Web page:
The Berlin administration is facing a massive challenge in recruiting staff. Of the 131,300 people currently working directly in the state service, almost 38,000 employees are expected to retire by 2029. On average, around 4,200 employees have to be replaced every year. Overall, around a third of all people currently working in the state and districts need replacements.
In addition, not all available positions have been filled. The financial administration responsible for the personnel gives the number of vacant positions in the state service at around 3,350, in the districts there are around 2,550. According to a spokesman, however, this is a “snapshot” because many selection processes have now been completed and vacancies are planned . He acknowledged that both the city’s population growth and the competition in the job market pose additional challenges for the administration.
Filling the vacant positions is made more difficult by the continuous growth in both the main and district administration after the end of the savings years. With the 2018/2019 double budget, around 5,300 jobs and employment positions were added only for the main administration and around 1,280 for the districts, the spokesman explained.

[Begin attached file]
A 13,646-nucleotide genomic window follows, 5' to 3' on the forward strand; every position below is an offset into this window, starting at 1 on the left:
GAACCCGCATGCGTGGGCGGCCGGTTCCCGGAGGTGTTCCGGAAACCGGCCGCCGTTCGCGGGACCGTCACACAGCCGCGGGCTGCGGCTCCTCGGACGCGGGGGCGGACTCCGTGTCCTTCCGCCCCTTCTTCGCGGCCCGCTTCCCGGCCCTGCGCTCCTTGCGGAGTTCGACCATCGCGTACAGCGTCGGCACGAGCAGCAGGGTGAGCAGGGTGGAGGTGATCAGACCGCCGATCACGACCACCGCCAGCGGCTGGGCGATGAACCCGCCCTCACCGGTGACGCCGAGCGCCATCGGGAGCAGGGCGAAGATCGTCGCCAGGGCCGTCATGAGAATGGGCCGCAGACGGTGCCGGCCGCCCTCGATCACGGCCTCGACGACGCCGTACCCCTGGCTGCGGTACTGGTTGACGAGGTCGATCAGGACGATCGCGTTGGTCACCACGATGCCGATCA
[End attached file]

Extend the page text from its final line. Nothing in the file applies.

The double budget for the years 2020/21 had provided the necessary funds for around 4,200 additional jobs. The main areas of focus were teachers (860), police (870), tax offices (390), fire brigades (410), courts, public prosecutors (165) and prisons (88).
The current double budget, in turn, provides for the creation of around 4,500 new jobs, which are to be created in schools, the police and the fire brigade, which has recently made headlines due to the lack of personnel.
New hires play a decisive role in covering the additional demand. The spokesman explained that around 7,000 new hires were needed every year to compensate for both the departing staff and the additional need for staff. The focus of the main and district administration is on the areas “whose tasks directly benefit the Berlin population”.
Between December 2014 and December 2020, almost 49,500 new employees were hired, and around 34,800 employees left the company permanently due to age or other reasons. The numbers made us confident “that the state of Berlin will continue to be able to cover its personnel requirements in the future,” said the spokesman.